Some things — like a gorgeous sunset, a Tiffany masterpiece or a video of any of Prince's best blues-tinged guitar solos _ are so awe inspiring, they seem to be perfection itself.
You wouldn't change a single aspect.
To a devoted fisherman, the same perfection might be found in fish flesh. Though, granted, this is America, not Japan: Most of us feel compelled to cook a piece of fish before we truly enjoy it.
But how to prepare it?
Conversations with two local experts indicate a fisherman does not get up at 4:00 in the morning to catch something he is later going to tart up with some kind of trendy homemade fruit salsa in the interest of impressing somebody.
That's not what floats his boat.
Instead, the fishing enthusiast spends years honing frying, grilling and broiling skills until he/she is an expert at cooking a fish just enough and serving it simply _ so the taste of fresh, sweet fish comes through like a sunbeam.
Asked for some cooking advice, Stillwater resident Ed Skorupski, a member of the New York State Outdoor Writers Association whose work appears in "The Express," a Mechanicville weekly, offers this four-word commandment: "Do Not Overcook Fish." (Capitalization — well-suited to a needlepoint project — being his.)
"There is a fine line between done and over-done that can be crossed in a minute," he says. "Overcooked fish dries out, loses its flavor and is the main reason people don't like eating fish."
The best way to test for doneness when following his guidelines for grilling or broiling (which follow) is to stick to recipe times faithfully, then test a white-fleshed fish by poking the thickest part with a fork. As soon as the flesh in the middle turns opaque, it's time to touch fish to dish.
One catch, though: "If it's a deep-colored fish, say salmon, you want to be able to see a little of the original flesh color in the center," says Skorupski. "Now that's all according to taste. Some people like burnt offerings and won't change."
Interestingly enough, as much as he loves to prepare everything from grilled striped bass to salt-cured salmon and trout, to pickled herring, his wife of 40 years is just not that into the kind of fish Ed brings home.
According to her husband, Anna's "definition of fish" is scallops and shrimp." But Ed doesn't frequent those kinds of waters. And unless Ed transforms some of his excess fish into fish cakes or pan fries some breaded perch from an ice-fishing venture, she's going to stick to a salad.
Now, Tim Blodgett, who — along with his wife, Rose — owns Saratoga Tackle and Archery on Route 29 in Schuylerville, says, "I'm a fish fry man, myself. Nothing beats a good fish fry."
Blodgett recommends a beer batter for this purpose and has tried making his own batter mix from scratch, but admits he'd rather use a good purchased batter mix. And, to him, the taste is equally appealing.
His favorite beer batter mix is called Shore Lunch, which he stocks in his own store and can often find at Ocean State Job Lot stores as well. In addition, Hannaford supermarkets stock a good store-brand mix packaged in bags, he says.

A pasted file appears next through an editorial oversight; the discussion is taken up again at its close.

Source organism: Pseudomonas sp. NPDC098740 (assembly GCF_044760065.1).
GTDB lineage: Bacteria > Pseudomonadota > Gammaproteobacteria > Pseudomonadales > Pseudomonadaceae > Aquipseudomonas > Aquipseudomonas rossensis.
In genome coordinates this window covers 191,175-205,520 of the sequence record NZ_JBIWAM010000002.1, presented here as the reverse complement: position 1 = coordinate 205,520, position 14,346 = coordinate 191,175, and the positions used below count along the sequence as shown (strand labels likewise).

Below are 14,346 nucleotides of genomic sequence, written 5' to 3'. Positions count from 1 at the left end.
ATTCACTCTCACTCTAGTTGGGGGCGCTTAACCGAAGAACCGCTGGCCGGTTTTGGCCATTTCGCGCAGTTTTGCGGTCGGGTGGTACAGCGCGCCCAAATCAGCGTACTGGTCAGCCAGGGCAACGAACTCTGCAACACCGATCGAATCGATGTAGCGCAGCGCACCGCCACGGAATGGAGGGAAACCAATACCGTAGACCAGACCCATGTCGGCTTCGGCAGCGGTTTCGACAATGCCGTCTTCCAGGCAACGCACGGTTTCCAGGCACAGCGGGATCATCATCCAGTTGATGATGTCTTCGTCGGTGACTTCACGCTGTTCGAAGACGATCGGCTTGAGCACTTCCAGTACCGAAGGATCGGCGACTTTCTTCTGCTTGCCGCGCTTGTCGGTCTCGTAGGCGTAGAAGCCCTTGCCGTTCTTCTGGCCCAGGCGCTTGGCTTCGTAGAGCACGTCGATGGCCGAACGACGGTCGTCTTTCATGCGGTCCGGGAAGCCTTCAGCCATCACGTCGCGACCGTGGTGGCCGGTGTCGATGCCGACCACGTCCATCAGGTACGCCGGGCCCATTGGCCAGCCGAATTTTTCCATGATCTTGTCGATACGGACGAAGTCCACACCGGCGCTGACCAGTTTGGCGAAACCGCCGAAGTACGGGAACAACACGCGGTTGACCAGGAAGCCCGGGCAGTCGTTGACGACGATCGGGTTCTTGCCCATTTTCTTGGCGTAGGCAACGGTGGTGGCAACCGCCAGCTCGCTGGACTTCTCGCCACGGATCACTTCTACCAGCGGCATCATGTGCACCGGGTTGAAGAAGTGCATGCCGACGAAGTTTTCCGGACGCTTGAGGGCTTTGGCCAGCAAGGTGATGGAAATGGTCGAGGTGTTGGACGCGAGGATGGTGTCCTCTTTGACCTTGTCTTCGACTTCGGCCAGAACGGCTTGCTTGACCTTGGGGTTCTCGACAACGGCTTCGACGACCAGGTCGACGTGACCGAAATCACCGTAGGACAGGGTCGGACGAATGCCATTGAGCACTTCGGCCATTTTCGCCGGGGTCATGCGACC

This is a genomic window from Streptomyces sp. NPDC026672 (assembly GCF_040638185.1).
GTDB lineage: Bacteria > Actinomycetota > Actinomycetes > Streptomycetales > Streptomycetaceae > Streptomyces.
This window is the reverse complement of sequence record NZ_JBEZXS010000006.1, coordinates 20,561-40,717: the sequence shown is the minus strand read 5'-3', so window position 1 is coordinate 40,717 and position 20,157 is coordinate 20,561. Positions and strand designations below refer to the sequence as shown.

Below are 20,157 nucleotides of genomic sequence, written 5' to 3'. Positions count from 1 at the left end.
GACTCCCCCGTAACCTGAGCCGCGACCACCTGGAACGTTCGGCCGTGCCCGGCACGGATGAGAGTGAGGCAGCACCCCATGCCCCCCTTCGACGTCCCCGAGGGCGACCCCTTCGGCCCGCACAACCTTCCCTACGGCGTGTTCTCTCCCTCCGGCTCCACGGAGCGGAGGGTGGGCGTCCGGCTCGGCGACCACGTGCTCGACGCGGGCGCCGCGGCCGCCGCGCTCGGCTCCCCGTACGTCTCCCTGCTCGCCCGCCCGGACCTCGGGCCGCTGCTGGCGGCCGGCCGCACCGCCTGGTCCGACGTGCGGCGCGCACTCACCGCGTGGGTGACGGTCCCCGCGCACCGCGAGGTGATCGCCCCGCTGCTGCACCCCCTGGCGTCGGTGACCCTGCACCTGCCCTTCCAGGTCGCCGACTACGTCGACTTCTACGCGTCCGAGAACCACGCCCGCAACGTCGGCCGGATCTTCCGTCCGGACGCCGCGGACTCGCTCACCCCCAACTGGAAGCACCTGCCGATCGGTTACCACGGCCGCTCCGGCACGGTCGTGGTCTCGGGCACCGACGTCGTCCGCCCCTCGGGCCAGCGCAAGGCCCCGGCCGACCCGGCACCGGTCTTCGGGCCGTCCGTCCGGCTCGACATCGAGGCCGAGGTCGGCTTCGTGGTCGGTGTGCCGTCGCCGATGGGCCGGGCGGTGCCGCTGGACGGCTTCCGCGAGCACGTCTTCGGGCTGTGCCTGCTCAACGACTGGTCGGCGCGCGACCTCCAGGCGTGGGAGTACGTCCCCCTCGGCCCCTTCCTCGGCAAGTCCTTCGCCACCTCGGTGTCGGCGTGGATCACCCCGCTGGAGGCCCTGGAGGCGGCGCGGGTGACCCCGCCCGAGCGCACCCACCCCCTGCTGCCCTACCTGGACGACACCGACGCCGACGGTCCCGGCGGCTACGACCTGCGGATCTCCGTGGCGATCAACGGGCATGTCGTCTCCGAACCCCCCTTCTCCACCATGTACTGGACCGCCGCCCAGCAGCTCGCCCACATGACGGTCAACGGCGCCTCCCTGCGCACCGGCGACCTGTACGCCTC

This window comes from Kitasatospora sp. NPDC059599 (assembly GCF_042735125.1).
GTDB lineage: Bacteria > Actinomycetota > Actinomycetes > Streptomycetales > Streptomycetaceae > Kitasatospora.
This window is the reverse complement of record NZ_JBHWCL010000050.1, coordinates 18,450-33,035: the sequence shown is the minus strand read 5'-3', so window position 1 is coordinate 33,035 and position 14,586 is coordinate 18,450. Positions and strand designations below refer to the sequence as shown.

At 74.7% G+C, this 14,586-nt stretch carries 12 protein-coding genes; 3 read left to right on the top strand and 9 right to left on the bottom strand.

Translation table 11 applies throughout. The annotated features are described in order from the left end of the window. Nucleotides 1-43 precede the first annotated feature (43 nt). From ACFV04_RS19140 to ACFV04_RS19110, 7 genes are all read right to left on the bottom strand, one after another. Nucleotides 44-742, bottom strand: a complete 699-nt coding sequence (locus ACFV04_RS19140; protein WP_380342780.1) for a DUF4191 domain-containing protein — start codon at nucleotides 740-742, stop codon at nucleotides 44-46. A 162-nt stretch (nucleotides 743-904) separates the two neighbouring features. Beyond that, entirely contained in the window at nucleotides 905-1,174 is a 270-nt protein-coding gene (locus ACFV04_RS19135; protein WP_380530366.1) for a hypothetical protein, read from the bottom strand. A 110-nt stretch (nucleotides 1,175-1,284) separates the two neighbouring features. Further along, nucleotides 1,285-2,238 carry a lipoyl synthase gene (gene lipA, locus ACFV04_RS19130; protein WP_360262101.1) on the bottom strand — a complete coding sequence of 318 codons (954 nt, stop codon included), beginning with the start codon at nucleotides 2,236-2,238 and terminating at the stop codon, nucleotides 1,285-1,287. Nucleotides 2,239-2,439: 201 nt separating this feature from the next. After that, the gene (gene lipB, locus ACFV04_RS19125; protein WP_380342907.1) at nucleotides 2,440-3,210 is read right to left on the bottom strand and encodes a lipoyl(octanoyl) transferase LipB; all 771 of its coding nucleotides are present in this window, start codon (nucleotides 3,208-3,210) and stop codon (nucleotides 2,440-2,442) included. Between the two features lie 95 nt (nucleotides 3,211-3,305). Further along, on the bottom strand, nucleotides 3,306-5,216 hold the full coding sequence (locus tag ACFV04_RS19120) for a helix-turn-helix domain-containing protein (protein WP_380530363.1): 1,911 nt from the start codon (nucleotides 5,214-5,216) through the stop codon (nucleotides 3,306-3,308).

Is the type of beer you use for this purpose crucial?
"My philosophy is, a good beer is to be drunk and a lesser one — maybe a domestic — is to be used for batter making," Blodgett laughs. "Don't go overboard.
"I've done it with a preferred drinking-quality beer and, sure, maybe the fish did taste just a little bit better, but not sufficiently better to warrant wasting a perfectly good drinking beer."
Once he's got his beer batter prepared according to package directions, he places a large cast-iron pan over medium heat. You can use vegetable oil or olive oil for frying fish, but Blodgett greatly prefers Crisco shortening. It gives "a cleaner taste."
When the oil is hot enough, dredge each piece of fish in flour or some of the dry batter mix until it is lightly coated on both sides. Dip the dredged pieces completely into the prepared beer batter, then bring them out. Hold for a second, then carefully drop them by hand into the very hot oil.
Fry the fillets for a couple of minutes per side, turning them gently, until the coating on each piece is golden and crisp. If the oil is not hot enough, Blodgett warns, the batter will absorb too much of it and the fish's flavor will suffer.
Drain the fried fish on layered paper towels and serve it quickly with your favorite fish fry accompaniments. You can try making your own tartar sauce with just pickle relish, mayonnaise and a little lemon juice, but Blodgett usually foregoes the sauce.
"I'm usually eating the fish right as it comes out of the pan," he laughs.
Skorupski is in complete accord: "I'm just not a sauce person," he says. Not even on fish cakes, which most people top with either catsup or tartar sauce. "If anything, I'll just use salt and pepper."
Where do these two sportsmen get the fish they love to cook?
Blodgett favors Saratoga Lake and feels it is "a pretty safe place to fish." But he advises those new to the hobby to check state Department of Environmental Conservation guidelines, available on-line, for where to go for what species and how often it's safe to eat such fish.